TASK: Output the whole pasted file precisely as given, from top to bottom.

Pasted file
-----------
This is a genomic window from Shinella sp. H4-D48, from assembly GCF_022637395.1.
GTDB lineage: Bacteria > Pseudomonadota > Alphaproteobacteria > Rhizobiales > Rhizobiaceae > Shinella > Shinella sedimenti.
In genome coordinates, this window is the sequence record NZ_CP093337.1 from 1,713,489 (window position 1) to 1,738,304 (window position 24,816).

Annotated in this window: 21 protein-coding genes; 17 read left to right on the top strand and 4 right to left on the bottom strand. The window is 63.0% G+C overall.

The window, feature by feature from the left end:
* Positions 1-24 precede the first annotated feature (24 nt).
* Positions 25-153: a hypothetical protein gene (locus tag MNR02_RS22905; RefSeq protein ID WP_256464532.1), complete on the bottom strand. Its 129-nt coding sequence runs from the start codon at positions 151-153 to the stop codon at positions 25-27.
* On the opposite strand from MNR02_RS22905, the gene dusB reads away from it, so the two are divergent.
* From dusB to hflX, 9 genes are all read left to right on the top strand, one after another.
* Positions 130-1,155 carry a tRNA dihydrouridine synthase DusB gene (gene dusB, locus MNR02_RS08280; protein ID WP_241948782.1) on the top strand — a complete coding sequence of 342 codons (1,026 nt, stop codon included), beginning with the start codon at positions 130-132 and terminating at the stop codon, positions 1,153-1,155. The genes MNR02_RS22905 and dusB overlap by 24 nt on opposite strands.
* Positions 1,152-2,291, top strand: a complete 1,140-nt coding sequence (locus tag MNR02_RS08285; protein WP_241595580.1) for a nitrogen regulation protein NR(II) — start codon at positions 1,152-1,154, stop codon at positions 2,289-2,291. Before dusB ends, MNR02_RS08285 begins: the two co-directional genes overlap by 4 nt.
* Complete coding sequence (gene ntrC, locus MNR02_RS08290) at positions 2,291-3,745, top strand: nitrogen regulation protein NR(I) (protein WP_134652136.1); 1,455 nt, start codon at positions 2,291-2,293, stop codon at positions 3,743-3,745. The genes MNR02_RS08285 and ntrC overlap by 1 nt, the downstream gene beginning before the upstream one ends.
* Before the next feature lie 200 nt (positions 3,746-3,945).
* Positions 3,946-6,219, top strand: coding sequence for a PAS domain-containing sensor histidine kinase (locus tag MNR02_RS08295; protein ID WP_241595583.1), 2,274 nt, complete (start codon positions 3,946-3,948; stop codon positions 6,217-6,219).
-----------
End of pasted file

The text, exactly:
This is a genomic window from Shinella sp. H4-D48, from assembly GCF_022637395.1.
GTDB lineage: Bacteria > Pseudomonadota > Alphaproteobacteria > Rhizobiales > Rhizobiaceae > Shinella > Shinella sedimenti.
In genome coordinates, this window is the sequence record NZ_CP093337.1 from 1,713,489 (window position 1) to 1,738,304 (window position 24,816).

Annotated in this window: 21 protein-coding genes; 17 read left to right on the top strand and 4 right to left on the bottom strand. The window is 63.0% G+C overall.

The window, feature by feature from the left end:
* Positions 1-24 precede the first annotated feature (24 nt).
* Positions 25-153: a hypothetical protein gene (locus tag MNR02_RS22905; RefSeq protein ID WP_256464532.1), complete on the bottom strand. Its 129-nt coding sequence runs from the start codon at positions 151-153 to the stop codon at positions 25-27.
* On the opposite strand from MNR02_RS22905, the gene dusB reads away from it, so the two are divergent.
* From dusB to hflX, 9 genes are all read left to right on the top strand, one after another.
* Positions 130-1,155 carry a tRNA dihydrouridine synthase DusB gene (gene dusB, locus MNR02_RS08280; protein ID WP_241948782.1) on the top strand — a complete coding sequence of 342 codons (1,026 nt, stop codon included), beginning with the start codon at positions 130-132 and terminating at the stop codon, positions 1,153-1,155. The genes MNR02_RS22905 and dusB overlap by 24 nt on opposite strands.
* Positions 1,152-2,291, top strand: a complete 1,140-nt coding sequence (locus tag MNR02_RS08285; protein WP_241595580.1) for a nitrogen regulation protein NR(II) — start codon at positions 1,152-1,154, stop codon at positions 2,289-2,291. Before dusB ends, MNR02_RS08285 begins: the two co-directional genes overlap by 4 nt.
* Complete coding sequence (gene ntrC, locus MNR02_RS08290) at positions 2,291-3,745, top strand: nitrogen regulation protein NR(I) (protein WP_134652136.1); 1,455 nt, start codon at positions 2,291-2,293, stop codon at positions 3,743-3,745. The genes MNR02_RS08285 and ntrC overlap by 1 nt, the downstream gene beginning before the upstream one ends.
* Before the next feature lie 200 nt (positions 3,746-3,945).
* Positions 3,946-6,219, top strand: coding sequence for a PAS domain-containing sensor histidine kinase (locus tag MNR02_RS08295; protein ID WP_241595583.1), 2,274 nt, complete (start codon positions 3,946-3,948; stop codon positions 6,217-6,219).